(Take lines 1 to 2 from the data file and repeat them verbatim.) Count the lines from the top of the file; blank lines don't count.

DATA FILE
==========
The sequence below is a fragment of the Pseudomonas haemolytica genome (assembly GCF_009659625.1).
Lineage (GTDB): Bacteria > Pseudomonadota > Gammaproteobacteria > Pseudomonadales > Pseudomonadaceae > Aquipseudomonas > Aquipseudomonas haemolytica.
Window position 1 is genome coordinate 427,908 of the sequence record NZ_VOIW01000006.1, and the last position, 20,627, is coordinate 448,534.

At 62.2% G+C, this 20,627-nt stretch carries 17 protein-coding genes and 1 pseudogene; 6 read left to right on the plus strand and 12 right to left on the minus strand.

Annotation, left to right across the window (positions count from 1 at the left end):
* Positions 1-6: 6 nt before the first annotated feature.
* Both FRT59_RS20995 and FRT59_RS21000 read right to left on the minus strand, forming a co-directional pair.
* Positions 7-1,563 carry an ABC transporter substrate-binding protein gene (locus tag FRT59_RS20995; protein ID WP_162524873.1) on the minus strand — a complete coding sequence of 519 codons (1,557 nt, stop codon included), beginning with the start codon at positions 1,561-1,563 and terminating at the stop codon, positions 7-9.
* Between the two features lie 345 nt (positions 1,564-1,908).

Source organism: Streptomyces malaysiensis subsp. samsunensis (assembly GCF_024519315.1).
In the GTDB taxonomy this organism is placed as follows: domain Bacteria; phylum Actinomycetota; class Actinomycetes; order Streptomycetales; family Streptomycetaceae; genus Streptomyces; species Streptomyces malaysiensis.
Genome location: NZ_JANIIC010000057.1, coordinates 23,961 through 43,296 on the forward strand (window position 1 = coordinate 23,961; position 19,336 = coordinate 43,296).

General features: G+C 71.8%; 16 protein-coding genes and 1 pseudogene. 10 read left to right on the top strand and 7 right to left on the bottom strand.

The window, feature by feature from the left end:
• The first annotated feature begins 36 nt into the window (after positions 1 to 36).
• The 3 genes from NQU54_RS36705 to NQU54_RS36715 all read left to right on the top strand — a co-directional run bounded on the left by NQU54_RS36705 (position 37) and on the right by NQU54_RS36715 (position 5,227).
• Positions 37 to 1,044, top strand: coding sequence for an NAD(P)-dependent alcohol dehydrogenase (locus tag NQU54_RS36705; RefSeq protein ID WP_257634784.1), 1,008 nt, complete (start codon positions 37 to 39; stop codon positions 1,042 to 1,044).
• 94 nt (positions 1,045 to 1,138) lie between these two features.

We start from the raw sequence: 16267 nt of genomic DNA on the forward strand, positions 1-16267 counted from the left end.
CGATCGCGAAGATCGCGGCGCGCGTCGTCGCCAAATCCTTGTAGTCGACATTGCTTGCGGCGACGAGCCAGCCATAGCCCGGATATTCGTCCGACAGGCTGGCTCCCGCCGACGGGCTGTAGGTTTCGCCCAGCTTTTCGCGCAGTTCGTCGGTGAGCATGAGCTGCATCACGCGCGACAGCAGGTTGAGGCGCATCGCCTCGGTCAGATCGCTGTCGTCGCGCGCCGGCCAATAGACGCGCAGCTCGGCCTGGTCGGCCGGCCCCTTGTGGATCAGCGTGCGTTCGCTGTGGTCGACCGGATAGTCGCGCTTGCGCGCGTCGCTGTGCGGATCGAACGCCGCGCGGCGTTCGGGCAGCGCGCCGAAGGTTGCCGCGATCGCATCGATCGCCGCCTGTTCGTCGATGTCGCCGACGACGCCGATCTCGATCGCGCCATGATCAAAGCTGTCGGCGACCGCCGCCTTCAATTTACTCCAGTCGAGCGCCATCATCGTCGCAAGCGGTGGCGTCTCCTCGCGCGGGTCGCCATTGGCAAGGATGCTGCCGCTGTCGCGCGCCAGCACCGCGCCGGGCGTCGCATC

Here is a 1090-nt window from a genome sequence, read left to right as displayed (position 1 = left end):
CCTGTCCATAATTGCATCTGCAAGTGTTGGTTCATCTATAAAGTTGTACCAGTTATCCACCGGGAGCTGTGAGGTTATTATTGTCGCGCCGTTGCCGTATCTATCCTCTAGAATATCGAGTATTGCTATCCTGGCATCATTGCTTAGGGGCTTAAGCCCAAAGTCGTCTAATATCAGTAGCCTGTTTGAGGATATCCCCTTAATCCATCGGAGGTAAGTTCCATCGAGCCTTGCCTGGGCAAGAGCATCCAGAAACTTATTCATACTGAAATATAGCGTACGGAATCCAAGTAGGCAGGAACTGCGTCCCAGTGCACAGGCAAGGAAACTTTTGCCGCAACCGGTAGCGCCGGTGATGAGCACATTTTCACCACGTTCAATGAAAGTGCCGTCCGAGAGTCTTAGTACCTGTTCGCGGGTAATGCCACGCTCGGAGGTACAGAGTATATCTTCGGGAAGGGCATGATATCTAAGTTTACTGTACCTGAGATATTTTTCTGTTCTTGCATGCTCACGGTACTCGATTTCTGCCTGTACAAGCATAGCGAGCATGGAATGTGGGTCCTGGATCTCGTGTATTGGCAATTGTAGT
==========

The sequence below is a fragment of the Pseudomonas haemolytica genome (assembly GCF_009659625.1).
Lineage (GTDB): Bacteria > Pseudomonadota > Gammaproteobacteria > Pseudomonadales > Pseudomonadaceae > Aquipseudomonas > Aquipseudomonas haemolytica.